A Theoretical Approach to Supply Chain Optimization

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A theoretical approach to supply chain optimization through solution of an LP-problem

1. Key Questions
• What are the number of mfg nodes, distr. nodes, cust. nodes and inventory nodes? [M, D, I] = N, locations [x] Where is demand located per manufacturing type / platform? [c] What are the reliability / infrastructure factors associated between each node? [r] What are the cost factors associated with each possible country & distribution node? [cc, dc] What is the overall flexibility from the supply chain, i.e. possible paths involved? [f] What are the time factors associated with each type of transportation node? [t] What are the priority factors associated with customer nodes? [p]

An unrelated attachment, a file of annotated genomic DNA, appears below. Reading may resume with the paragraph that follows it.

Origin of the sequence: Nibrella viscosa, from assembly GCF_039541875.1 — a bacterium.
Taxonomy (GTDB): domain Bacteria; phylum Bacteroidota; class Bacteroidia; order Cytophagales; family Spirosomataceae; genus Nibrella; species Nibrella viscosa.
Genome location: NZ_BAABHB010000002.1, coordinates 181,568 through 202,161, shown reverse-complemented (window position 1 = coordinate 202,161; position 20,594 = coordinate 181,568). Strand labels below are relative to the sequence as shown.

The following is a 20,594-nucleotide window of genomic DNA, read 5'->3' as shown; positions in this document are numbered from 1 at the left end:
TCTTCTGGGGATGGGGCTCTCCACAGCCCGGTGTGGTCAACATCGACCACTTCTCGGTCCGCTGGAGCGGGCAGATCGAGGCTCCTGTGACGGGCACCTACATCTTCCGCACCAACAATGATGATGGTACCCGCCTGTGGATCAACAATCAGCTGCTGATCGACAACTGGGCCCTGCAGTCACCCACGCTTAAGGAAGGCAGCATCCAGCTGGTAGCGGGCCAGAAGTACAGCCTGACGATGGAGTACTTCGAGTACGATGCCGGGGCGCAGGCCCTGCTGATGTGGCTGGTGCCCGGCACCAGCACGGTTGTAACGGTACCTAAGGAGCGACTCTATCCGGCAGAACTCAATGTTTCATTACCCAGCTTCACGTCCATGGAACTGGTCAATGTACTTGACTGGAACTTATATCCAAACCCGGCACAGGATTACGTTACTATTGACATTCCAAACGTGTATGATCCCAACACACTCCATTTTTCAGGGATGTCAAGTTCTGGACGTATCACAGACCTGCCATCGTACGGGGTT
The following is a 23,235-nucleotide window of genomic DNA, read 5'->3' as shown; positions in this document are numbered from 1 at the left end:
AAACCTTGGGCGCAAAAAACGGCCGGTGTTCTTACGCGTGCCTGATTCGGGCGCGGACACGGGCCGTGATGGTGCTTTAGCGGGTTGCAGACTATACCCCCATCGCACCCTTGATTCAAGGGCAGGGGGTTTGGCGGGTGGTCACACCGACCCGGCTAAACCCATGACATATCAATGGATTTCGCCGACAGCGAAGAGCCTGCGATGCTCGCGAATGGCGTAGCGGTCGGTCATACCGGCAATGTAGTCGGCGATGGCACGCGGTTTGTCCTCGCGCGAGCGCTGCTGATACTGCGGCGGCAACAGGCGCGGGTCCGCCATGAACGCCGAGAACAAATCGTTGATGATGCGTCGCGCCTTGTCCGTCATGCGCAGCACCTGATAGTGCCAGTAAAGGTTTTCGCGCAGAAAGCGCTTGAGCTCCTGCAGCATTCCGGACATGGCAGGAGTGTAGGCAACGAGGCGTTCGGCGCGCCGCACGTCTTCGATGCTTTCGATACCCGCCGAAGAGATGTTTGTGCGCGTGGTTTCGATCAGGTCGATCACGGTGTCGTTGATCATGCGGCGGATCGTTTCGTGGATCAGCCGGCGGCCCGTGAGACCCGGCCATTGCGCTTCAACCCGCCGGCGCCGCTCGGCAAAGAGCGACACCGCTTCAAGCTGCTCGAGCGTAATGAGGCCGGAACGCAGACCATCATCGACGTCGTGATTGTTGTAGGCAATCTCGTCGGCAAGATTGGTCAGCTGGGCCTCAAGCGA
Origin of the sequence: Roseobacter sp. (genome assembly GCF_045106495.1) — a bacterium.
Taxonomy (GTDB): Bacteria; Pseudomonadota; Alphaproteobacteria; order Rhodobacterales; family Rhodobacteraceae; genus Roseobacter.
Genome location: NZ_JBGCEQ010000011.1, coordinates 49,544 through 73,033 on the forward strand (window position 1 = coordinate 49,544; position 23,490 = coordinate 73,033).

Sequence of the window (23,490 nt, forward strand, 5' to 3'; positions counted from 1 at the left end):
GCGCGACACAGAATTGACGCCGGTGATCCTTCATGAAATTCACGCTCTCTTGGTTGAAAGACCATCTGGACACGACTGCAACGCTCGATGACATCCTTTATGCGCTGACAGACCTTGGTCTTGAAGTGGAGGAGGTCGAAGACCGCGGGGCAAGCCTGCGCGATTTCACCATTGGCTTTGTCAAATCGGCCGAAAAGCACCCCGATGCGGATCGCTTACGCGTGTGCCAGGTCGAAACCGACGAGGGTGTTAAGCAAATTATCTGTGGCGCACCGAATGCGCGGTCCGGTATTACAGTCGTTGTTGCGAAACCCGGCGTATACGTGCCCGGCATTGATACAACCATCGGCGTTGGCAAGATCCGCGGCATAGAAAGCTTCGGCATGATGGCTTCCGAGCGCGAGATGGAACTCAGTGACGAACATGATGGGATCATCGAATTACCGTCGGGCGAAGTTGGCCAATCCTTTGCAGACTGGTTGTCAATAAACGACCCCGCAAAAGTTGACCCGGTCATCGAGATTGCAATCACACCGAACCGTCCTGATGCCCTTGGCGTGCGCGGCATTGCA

2. Heuristic Model
a) Define variables

3. Optimized Variables • Binary variables (location exists or doesn’t exist) • Variables (m, d, i) solutions to the optimization described in 2. b). The variables that form the solution space to the max-min problem in 2 are the location of nodes [m, d, i]

xn  d k  N l rn  xn  ccn  xn  dcn  xn  t n  xn  f n   mn , d n , in  

• •



b) Optimize the LP problem •

  N1cc1...N n ccn , N1dc1...N n dcn ,   min   N t ...N t  11 n n     N1r1...N n rn , N1 p1...N n pn ,   max   N f ...N f  n n  1 1 

• •

Asking questions to get input to key variables associated with location of mfg, dist. & inv. nodes.

Combining these variables into a heuristic model solving the LP problem spanned by the variables

Supply Chain Optimization • Theory One-Pager

18 oktober 2012 1

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